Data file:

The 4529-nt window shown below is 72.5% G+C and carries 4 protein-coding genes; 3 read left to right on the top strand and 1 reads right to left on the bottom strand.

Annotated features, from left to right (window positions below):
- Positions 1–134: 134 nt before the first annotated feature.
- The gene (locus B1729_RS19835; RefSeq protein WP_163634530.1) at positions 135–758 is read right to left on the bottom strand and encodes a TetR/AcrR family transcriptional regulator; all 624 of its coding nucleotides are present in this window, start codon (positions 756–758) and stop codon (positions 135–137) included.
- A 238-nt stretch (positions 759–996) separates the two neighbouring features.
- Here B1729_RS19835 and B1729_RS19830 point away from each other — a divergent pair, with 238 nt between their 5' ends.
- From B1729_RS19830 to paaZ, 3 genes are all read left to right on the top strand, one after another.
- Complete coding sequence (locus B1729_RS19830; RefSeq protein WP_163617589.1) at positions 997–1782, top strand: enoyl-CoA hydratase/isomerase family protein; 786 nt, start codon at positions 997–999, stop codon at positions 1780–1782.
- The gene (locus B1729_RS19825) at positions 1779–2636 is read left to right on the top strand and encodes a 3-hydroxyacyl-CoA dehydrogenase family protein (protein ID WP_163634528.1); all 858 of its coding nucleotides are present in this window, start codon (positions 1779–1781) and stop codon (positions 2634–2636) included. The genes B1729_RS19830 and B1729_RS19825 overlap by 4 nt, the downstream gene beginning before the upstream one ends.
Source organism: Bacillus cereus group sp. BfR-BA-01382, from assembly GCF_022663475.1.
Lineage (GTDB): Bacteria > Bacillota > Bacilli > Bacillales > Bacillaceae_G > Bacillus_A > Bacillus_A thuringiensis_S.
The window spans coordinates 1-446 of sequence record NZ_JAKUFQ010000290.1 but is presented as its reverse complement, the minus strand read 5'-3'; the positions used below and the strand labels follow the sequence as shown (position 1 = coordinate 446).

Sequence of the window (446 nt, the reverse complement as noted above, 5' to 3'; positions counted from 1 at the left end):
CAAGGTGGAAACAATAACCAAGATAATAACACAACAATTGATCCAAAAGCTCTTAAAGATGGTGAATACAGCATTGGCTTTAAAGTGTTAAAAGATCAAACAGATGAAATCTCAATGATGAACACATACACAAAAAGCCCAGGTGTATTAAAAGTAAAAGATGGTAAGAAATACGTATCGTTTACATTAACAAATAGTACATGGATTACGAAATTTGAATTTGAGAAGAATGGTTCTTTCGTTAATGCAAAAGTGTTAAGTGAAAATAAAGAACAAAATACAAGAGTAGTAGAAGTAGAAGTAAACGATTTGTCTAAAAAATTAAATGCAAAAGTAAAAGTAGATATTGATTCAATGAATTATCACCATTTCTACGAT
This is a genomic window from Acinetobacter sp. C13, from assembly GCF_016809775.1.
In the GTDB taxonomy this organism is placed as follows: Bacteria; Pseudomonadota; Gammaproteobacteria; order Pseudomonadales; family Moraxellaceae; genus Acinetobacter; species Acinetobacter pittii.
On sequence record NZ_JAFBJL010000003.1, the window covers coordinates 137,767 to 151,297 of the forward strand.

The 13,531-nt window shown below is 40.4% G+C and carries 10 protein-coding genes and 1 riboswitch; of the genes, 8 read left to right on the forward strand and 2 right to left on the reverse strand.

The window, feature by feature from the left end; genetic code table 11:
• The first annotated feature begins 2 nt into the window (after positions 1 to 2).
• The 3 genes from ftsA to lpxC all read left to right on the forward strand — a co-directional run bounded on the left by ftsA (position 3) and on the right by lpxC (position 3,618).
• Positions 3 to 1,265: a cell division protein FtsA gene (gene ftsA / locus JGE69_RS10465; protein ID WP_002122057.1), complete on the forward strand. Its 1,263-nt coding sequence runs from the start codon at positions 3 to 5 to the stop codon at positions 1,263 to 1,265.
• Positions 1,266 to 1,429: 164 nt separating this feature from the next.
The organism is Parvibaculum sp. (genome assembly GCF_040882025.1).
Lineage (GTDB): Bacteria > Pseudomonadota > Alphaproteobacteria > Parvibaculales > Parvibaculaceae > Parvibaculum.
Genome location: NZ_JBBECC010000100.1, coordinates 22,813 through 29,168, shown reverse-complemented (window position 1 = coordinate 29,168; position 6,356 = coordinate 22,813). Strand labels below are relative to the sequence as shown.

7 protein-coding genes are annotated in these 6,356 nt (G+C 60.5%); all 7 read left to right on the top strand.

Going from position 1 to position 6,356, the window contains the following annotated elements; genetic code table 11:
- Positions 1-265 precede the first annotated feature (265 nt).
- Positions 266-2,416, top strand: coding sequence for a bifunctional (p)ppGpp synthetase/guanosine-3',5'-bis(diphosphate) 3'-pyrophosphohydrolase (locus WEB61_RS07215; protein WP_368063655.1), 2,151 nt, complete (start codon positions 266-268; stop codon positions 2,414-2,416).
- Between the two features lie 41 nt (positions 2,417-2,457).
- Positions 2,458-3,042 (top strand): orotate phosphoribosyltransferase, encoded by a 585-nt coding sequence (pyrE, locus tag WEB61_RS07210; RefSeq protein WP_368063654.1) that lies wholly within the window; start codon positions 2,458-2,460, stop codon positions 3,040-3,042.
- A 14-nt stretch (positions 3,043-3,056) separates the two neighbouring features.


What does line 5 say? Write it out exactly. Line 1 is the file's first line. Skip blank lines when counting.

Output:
- A 238-nt stretch (positions 759–996) separates the two neighbouring features.